ALBANY – An appeals panel has barred an upstate district attorney from prosecuting a man whose case he had presided over in his former role as the county court judge.
“A defendant in a criminal case should not find himself…in the unenviable position of being prosecuted by the former judge who had earlier presided over the case,” Justice John Egan Jr. (See Profile) of the Appellate Division, Third Department, wrote for the unanimous panel in Czajka v. Koweek, 514623.
Egan said Judiciary Law §17 “establishes a bright-line disqualification rule” that prohibits Columbia County District Attorney Paul Czajka from prosecuting Nicholas Fox. He said the statute “could not be more clear and plainly operates to disqualify [a former judge]…from prosecuting that same matter in his new capacity as District Attorney of Columbia County.”
Czajka was the county court judge in 2010 when Fox was charged with a misdemeanor gun crime. He presided over the initial arraignment, a subsequent arraignment on a superceding indictment, a motion by the public defender’s office to disqualify itself and the unsealing of a search warrant, according to the decision.
In 2011, Czajka left the judicial position he had held for 16 years and successfully ran for the job he had before becoming a judge—district attorney. After taking office in 2012, he assumed responsibility for prosecuting the Fox case.
Fox then asked the current Columbia County Court judge, Richard Koweek, to disqualify Czajka and appoint a special district attorney. Koweek appointed Greene County District Attorney Terry Wilhelm as special prosecutor.
Czajka challenged his disqualification through a CPLR Article 78 proceeding and Fox challenged Czajka’s challenge, arguing the prosecutor lacks legal authority to commence an Article 78 against a judge.
In its decision yesterday, the Third Department upheld Czajka’s right to challenge Koweek’s order and said the case distills simply to whether Judiciary Law §17 permits the district attorney to handle the Fox case.
“In our view, he may not,” the panel said.
Egan acknowledged that the court has previously held that a district attorney, as a constitutional officer, “enjoys wide latitude and discretion to allocate and use both the staff and resources” of the office as he sees fit (see Matter of Soares v. Herrick, 88 AD3d 148 ). But he said Czajka’s “status as a constitutional officer…does not render him immune from the Rules of Professional Conduct or, more to the point, Judiciary Law §17.”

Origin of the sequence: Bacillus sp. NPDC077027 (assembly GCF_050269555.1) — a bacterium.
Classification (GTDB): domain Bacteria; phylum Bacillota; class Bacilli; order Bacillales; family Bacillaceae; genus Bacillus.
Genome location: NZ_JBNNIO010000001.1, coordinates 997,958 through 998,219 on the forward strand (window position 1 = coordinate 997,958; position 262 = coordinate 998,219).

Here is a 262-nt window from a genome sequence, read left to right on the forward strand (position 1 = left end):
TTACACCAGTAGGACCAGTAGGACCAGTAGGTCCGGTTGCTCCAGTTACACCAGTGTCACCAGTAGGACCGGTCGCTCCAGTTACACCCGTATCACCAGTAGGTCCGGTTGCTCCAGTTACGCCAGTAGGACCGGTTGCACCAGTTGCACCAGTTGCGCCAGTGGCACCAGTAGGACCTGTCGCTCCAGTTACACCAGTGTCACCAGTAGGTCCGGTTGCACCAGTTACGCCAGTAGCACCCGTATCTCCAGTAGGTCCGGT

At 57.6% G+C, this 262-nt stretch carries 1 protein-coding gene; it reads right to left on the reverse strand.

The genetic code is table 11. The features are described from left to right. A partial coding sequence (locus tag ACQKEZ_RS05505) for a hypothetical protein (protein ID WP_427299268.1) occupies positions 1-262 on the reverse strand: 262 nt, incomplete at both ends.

Judiciary Law §17 says that a judge or former judge “shall not act as attorney or counselor in any action, claim, matter, motion or proceeding” that had been before him. The panel said that since the §17 prohibition is “absolute,” it need not consider whether “Fox has suffered, or may suffer, any actual prejudice or risk thereof” as a result of Czajka’s initial prosecution of the case.
Assistant District Attorney H. Neal Conolly argued for Czajka. John Leonardson of Hudson argued for Fox.
Czajka said he disagrees with what he called a first impression ruling, and he is strongly considering a leave application to the Court of Appeals.
“It is an important issue to be resolved,” Czajka said, adding that while it is not uncommon for downstate judges to become district attorneys, it is rare and, except in his case, possibly unprecedented upstate. Two of New York City’s current district attorneys, Richard Brown in Queens and Robert Johnson, are former judges, as is Westchester County District Attorney Janet DiFiore.
The Columbia County district attorney said there are a handful of cases he had handled as a judge that remain open and shifting them to a special district attorney would create additional expenses for the county.
Czajka said the Fox case has been disposed of before Koweek for the same terms he had offered—probation.
Leonardson was not immediately available for comment.
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